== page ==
Dr. Robert Rountree: It brings up the point of like, “What’s the mainstream approach to this?” Everybody agrees that if you lose weight, that fat will come out of your liver, right? If you can get people early enough, and that’s really the key, is the sooner you can diagnose this, the sooner you can do something. Just assume that if you’ve got a patient with type 2 diabetes, assume they’ve got fatty liver, right? If their BMI’s over 30, they’ve got fatty liver. Just assume it regardless of what the biomarkers show. Then there’s going to be other people where you’re not quite sure. Again, those people may not be overweight, may not be diabetic, but they’ve got this elevated liver enzyme. If you confirm it in them, then even those people could stand to lose body fat. But you need to lose at least 5% of your body weight, so we’re not just talking about a pound or two. If you’re moving towards NASH, which you would probably not be diagnosing based on a biopsy, but because their CRP is up or their transaminases are way high.
Those people need to lose at least 10% of their weight, which is really hard to do, right? Without some kind of more aggressive intervention. Here’s a little rub, is when people get bariatric surgery and go through that rapid weight loss, then fatty liver is a fairly common consequence of that. Because you suddenly, you release all these free fatty acids. You stopped eating all the bad foods, but then, all that adipose tissue’s going to release free fatty acids. It gets recycled and ends up in the liver. The bariatric surgeons know all about this, so that’s a subset of people where you go, “Okay, what interventions would you do for them?” Because you’re already having them eat less. Obviously, you have to tell people to stop the high fructose corn syrup. Try to get people to exercise at least 150 minutes a week. All those things are critical. Work on their…assume that they’ve got some dysbiosis. Work on their gut. Should you give them drugs, if they don’t have high blood sugar or high lipids, how are you going to justify giving them a prescription drug?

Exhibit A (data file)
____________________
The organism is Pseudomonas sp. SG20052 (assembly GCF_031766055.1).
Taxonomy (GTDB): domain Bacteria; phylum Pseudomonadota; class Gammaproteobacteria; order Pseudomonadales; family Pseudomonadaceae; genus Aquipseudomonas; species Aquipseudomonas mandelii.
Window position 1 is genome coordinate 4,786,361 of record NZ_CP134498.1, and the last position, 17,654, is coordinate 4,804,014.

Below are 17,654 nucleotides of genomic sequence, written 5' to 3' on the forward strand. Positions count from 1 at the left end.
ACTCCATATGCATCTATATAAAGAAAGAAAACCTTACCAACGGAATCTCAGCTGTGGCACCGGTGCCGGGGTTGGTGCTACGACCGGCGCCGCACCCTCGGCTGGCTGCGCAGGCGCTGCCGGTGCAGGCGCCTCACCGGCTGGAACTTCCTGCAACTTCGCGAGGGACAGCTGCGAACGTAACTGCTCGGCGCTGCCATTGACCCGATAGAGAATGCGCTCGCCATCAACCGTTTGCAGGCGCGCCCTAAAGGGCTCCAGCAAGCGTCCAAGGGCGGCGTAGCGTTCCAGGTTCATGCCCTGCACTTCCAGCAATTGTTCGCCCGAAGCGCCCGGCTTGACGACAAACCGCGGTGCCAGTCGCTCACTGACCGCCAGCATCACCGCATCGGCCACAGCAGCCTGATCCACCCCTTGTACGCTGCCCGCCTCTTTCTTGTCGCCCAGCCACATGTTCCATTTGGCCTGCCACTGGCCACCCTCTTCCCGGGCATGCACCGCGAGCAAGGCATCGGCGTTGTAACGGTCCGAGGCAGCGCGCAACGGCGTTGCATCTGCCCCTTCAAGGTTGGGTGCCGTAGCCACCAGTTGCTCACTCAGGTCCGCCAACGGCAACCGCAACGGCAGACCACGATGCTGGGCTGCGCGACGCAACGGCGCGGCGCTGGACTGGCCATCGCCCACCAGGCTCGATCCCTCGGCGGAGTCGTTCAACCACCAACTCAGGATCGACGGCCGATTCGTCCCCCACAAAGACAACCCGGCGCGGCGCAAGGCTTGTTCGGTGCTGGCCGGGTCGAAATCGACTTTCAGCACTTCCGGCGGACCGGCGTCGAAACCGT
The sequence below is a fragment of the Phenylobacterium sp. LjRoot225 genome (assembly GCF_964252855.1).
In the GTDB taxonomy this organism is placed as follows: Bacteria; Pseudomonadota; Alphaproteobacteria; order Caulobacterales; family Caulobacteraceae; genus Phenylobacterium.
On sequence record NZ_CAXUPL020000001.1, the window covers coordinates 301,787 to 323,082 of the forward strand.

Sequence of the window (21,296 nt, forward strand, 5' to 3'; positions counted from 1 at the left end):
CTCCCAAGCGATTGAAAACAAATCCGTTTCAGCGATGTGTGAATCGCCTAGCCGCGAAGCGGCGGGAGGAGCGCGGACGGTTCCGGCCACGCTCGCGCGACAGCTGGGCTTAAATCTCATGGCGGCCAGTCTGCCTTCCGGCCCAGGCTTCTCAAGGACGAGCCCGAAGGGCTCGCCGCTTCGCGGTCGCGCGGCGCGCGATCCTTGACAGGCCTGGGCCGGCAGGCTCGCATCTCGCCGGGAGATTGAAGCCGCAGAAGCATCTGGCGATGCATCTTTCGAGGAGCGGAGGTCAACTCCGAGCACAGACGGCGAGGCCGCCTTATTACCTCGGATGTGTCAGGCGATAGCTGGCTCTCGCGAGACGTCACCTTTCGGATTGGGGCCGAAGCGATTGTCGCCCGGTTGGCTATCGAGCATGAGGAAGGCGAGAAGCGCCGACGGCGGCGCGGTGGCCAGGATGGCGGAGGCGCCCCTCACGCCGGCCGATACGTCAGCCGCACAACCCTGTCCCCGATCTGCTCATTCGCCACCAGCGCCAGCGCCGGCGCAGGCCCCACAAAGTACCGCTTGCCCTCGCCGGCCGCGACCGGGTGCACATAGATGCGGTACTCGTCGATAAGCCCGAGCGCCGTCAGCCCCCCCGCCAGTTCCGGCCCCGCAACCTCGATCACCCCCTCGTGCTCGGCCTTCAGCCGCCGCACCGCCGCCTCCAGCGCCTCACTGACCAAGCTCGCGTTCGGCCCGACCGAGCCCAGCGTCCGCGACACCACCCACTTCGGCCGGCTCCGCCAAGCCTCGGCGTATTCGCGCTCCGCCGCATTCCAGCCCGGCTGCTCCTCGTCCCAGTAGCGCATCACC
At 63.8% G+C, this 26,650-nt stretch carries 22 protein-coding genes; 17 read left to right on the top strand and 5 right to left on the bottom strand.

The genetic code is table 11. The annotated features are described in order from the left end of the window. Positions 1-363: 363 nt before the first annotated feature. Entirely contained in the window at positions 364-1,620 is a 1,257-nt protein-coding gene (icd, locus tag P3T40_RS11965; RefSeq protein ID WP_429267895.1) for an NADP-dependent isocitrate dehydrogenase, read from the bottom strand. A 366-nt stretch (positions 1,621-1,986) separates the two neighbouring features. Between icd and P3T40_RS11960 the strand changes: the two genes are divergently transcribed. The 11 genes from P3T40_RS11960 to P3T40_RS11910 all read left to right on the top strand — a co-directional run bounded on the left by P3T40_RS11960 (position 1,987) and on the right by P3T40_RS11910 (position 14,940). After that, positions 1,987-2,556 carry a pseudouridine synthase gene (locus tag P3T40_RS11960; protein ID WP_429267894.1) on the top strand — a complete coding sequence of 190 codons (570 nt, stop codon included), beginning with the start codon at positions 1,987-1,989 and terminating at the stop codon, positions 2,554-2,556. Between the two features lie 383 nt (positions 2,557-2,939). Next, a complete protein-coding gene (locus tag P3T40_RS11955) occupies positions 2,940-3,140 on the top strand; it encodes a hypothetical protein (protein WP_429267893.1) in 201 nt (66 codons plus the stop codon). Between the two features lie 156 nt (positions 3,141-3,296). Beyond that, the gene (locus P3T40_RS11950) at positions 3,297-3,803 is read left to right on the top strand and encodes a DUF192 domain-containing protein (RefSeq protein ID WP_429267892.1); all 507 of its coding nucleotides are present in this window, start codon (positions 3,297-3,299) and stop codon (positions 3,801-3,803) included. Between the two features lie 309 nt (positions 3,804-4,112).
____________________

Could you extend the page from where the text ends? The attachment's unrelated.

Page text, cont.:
Dr. Kara Fitzgerald: Right. Well, look…
Dr. Robert Rountree: Go ahead.
Dr. Kara Fitzgerald: Well, you know what? We don’t have a ton of time left, and I want to talk … The fact of the matter is, as you pointed out at the beginning of our talk, we can turn NASH around using functional medicine and using supplements. Very old school liver protocols included choline. I mean, we’ve known about this in our space…
Dr. Robert Rountree: Lipotropics. They called them liptropics.
Dr. Kara Fitzgerald: Exactly.
Dr. Robert Rountree: This old naturopathic remedy.
Dr. Kara Fitzgerald: Super old school stuff. We’ve been doing this forever. Across the board, regardless of the underlying cause or causes of fatty liver, we’re going to be looking at a handful of all-important supplements. I want you to walk through those. What are your top considerations? Anybody walking through your door, what are you doing?
Dr. Robert Rountree: A prebiotic I think is really helpful. The question is, so if a…
Dr. Kara Fitzgerald: Which one?
Dr. Robert Rountree: … person’s got SIBO, if they bloat, with prebiotics that, prebiotic foods … I tell people to eat garlic and onions, bananas, asparagus, things like that that are good prebiotics. Some people will bloat with those foods. If they do, there’s one called partially hydrolyzed guar gum that I think is awesome. Now, when years ago, I remember all this research done by Dr. Anderson on guar gum for diabetes. He had some pretty good data showing that guar gum would lower blood sugar, et cetera. It was a great fiber, but that, guar gum is nasty, right? People bloat like crazy on it, and it tastes terrible. They made these guar gum crackers.
Dr. Kara Fitzgerald: I don’t remember this.
Dr. Robert Rountree: Oh, I mean, just … You remember those?
Dr. Kara Fitzgerald: No, I don’t.